Racehorses and city were Dana’s passions before Des Moines
New York City transplant Mo Dana, the executive director of the new Downtown Events Group, says after organizing eight Des Moines Arts Festivals, she still doesn’t know anything about art. Nor does she claim to be an expert on multicultural events, snow-sculpting, gardening or outdoor leisure, all events the DEG plans to launch in 2006. However, with the help of experts in those areas, coupled with her own fiercely competitive nature, the former horse rider and trainer plans to “move Des Moines up on the entertainment scale.”
You had a 30-year career working with horses before you came to Des Moines. What was that experience like?
I grew up in Virginia and spent most of my adult life in New York City. I turned professional in 1968, at the age of 15, and traveled all over the country, getting paid to ride other people’s horses.
How did you have time for school?
I had tutors a lot and I went to a boarding school where I only had to be there two days a week. The instructors would work with me around the clock when I could be there. I would get caught up, and then off I would go again. I didn’t have time for college.
Was it hard on you as an adolescent to have such a fast-paced life?
I was pretty burned out from traveling so much when I left the juniors circuit. I thought that I wanted to get out of riding, but one of the people who I rode for was Paul Mellon (wealthy philanthropist and trustee of the National Gallery of Art), and he sent me to his racehorse trainer and he taught me how to ride races. After a couple of years of that, when every friend I knew was in a full-body cast at one point, I decided it would be safer to go back to the hunters and jumpers, and I did that professionally until I came here in 1997.
You put the equestrian world behind you, just like that?
Because that (horses) was all that I had done, I wanted to see if I could do something else. Really, I had said, from the first day, I don’t want to get to the end and not know if I can do anything else. After Christopher Reeve had his accident, my brother from Des Moines called me and asked me, “When are you going to stop?” I left New York and drove out here white-knuckled. I had no experience outside the horse world and no education to speak of, but I decided I would see if I could make it in the real world.
How did your interest in the arts develop while you rode horses?
People who own very nice horses own very nice art collections. I learned early in my career that if I liked what they liked, they liked me better.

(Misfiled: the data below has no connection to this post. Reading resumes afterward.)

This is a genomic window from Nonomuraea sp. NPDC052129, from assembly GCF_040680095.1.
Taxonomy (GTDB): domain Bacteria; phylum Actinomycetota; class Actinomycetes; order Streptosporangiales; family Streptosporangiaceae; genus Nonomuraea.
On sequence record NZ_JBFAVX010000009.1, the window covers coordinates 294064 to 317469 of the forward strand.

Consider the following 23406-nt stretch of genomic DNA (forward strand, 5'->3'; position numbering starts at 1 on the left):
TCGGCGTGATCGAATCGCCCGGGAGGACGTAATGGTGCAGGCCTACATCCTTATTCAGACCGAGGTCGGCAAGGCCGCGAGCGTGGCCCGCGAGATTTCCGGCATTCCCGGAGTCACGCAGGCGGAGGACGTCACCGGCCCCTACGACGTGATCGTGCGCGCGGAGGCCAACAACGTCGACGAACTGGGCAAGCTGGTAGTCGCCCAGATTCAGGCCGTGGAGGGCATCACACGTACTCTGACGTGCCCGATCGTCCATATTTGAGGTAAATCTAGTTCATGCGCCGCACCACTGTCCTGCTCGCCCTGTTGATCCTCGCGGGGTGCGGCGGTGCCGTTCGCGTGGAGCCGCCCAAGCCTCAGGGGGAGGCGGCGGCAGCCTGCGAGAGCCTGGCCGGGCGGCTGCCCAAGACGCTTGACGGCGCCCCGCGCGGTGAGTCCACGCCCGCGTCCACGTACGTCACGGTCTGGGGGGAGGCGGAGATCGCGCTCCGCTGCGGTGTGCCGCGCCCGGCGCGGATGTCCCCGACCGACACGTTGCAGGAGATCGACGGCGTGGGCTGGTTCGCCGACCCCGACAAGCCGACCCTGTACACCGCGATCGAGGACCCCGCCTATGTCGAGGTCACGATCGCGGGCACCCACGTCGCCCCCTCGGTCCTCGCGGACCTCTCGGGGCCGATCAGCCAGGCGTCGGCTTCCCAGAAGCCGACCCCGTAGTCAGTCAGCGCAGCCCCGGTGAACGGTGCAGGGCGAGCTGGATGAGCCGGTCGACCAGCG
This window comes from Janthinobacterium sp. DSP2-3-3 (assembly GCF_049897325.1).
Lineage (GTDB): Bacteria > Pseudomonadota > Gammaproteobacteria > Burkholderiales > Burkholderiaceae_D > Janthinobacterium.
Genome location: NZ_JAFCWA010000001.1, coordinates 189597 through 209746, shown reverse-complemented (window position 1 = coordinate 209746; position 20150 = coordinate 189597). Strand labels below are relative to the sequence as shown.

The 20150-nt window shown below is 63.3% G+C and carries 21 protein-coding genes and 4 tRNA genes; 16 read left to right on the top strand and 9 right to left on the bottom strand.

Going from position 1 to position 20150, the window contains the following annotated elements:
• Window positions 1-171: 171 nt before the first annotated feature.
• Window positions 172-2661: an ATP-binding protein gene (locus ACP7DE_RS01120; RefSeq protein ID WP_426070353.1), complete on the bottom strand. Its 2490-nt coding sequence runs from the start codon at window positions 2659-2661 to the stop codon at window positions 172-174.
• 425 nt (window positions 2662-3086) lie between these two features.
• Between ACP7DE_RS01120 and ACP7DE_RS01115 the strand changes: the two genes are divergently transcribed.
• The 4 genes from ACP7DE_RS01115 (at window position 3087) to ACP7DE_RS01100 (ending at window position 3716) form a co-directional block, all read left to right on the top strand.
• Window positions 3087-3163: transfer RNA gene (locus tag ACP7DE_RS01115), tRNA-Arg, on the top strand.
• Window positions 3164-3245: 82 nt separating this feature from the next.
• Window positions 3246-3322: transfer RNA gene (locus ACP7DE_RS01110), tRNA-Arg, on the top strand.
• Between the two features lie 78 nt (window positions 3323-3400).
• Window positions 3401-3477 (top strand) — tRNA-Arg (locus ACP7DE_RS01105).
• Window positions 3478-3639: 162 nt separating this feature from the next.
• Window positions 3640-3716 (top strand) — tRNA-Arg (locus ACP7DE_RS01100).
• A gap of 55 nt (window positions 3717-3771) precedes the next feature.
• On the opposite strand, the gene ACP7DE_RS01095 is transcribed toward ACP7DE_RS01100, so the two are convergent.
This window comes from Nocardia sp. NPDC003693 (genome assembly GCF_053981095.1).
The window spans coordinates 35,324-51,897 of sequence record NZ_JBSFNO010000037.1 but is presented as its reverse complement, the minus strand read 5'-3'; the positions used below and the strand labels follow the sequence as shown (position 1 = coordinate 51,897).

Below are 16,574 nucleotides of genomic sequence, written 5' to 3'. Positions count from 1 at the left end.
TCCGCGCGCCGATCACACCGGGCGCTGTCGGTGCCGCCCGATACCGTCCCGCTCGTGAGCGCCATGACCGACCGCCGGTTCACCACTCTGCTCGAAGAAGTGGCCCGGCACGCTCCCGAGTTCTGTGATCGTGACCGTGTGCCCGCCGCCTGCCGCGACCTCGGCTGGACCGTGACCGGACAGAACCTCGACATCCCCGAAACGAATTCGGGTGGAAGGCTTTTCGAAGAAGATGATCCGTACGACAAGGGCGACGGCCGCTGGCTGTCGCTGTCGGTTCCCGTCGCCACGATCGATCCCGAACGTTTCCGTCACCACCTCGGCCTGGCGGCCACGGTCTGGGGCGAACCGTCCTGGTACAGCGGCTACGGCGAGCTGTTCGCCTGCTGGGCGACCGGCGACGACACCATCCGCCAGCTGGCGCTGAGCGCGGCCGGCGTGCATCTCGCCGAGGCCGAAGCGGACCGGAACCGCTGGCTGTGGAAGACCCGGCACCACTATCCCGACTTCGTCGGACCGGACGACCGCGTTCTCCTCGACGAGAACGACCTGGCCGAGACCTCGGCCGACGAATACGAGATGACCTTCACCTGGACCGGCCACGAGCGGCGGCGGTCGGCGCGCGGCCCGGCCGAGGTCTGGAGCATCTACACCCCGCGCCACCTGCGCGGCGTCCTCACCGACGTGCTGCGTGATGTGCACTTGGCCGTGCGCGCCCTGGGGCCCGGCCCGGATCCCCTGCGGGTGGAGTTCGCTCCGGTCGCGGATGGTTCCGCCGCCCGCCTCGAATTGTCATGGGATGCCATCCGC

Is that why you were drawn to art when you came to Des Moines?
When I moved here, I volunteered at the Des Moines Art Center’s Art in the Park. When the opportunity came up to be director of the Des Moines Arts Festival, I had really no background or anything that could qualify me, but I had a lot of really nice letters from a lot of really important people.
And you didn’t have much time to put that first event together, did you?
I had nine months. If I had known then what I know now, I would never have said we could do it.
Do you think you were more determined to make it a success because you didn’t have the background for planning an art event?
I’m always pretty determined, and I’m very competitive. I’ve competed my whole life, and I can’t turn that off. If it’s difficult to pull off, then I want to do it. It’s no fun to do things that are a sure thing.
Is that the attitude you took when the opportunity arose to do even more events with the new Downtown Events Group?
No. I would say that I’ve learned to play a safer game these days, and I think that the Downtown Events Group is a safe bet. I’ve been talking about these events for a couple of years, and I know we’ve done enough research to know there is public and corporate interest for these events.
How is a non-Iowa native able to feel so strongly about making the state and the city of Des Moines a better place to live?
I always planned to leave the horse industry at some point, and I said, whatever I end up doing, I want to be involved in the community where I live. Because I traveled all the time, I went my whole life without knowing any of my neighbors, and I really wanted to live somewhere where that would change. Iowa is a great participatory sport. If you want to participate in where you live, Iowa is the best place to do it.
Is that why you won’t you go back to New York?
When I started this job, I still planned to go back to New York after a couple of years and do something similar, but the more I stayed here, the more I liked it. It caught me by complete surprise. I woke up one day and I thought, I’m not ever leaving. It was really funny when I had that revelation.
When was that?
It was just a couple of years ago. I wasn’t really thinking about leaving, but I was never thinking about staying. Although I have the same fondness for the city as I always had, I’m convinced that I could not have an occupation living there that I would enjoy as much as this. New York is a great spectator sport and a fun place to live. But we’re certainly going to move Des Moines up on the entertainment scale.